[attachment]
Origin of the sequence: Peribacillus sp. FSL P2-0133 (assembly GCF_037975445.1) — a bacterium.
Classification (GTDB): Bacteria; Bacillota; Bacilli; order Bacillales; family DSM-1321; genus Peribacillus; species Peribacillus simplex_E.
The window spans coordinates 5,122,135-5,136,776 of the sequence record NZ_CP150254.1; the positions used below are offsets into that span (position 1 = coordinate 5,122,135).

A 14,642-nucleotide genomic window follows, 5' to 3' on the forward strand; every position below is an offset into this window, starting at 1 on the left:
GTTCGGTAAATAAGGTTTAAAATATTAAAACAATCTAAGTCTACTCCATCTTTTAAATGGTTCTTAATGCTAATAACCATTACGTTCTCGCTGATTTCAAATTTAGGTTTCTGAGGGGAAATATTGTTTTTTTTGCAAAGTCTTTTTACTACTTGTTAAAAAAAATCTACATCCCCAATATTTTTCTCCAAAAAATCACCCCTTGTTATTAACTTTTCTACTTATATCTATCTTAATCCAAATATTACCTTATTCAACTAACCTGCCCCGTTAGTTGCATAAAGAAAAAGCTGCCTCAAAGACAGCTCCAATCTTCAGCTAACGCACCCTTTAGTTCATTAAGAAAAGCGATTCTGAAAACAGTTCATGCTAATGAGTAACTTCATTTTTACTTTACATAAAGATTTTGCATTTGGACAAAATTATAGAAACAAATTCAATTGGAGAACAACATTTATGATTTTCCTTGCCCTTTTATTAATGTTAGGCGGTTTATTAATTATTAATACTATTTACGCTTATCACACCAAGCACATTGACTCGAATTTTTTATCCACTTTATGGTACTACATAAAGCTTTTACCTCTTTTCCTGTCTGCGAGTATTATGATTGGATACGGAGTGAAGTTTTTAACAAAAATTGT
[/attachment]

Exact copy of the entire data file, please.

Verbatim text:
Origin of the sequence: Peribacillus sp. FSL P2-0133 (assembly GCF_037975445.1) — a bacterium.
Classification (GTDB): Bacteria; Bacillota; Bacilli; order Bacillales; family DSM-1321; genus Peribacillus; species Peribacillus simplex_E.
The window spans coordinates 5,122,135-5,136,776 of the sequence record NZ_CP150254.1; the positions used below are offsets into that span (position 1 = coordinate 5,122,135).

A 14,642-nucleotide genomic window follows, 5' to 3' on the forward strand; every position below is an offset into this window, starting at 1 on the left:
GTTCGGTAAATAAGGTTTAAAATATTAAAACAATCTAAGTCTACTCCATCTTTTAAATGGTTCTTAATGCTAATAACCATTACGTTCTCGCTGATTTCAAATTTAGGTTTCTGAGGGGAAATATTGTTTTTTTTGCAAAGTCTTTTTACTACTTGTTAAAAAAAATCTACATCCCCAATATTTTTCTCCAAAAAATCACCCCTTGTTATTAACTTTTCTACTTATATCTATCTTAATCCAAATATTACCTTATTCAACTAACCTGCCCCGTTAGTTGCATAAAGAAAAAGCTGCCTCAAAGACAGCTCCAATCTTCAGCTAACGCACCCTTTAGTTCATTAAGAAAAGCGATTCTGAAAACAGTTCATGCTAATGAGTAACTTCATTTTTACTTTACATAAAGATTTTGCATTTGGACAAAATTATAGAAACAAATTCAATTGGAGAACAACATTTATGATTTTCCTTGCCCTTTTATTAATGTTAGGCGGTTTATTAATTATTAATACTATTTACGCTTATCACACCAAGCACATTGACTCGAATTTTTTATCCACTTTATGGTACTACATAAAGCTTTTACCTCTTTTCCTGTCTGCGAGTATTATGATTGGATACGGAGTGAAGTTTTTAACAAAAATTGT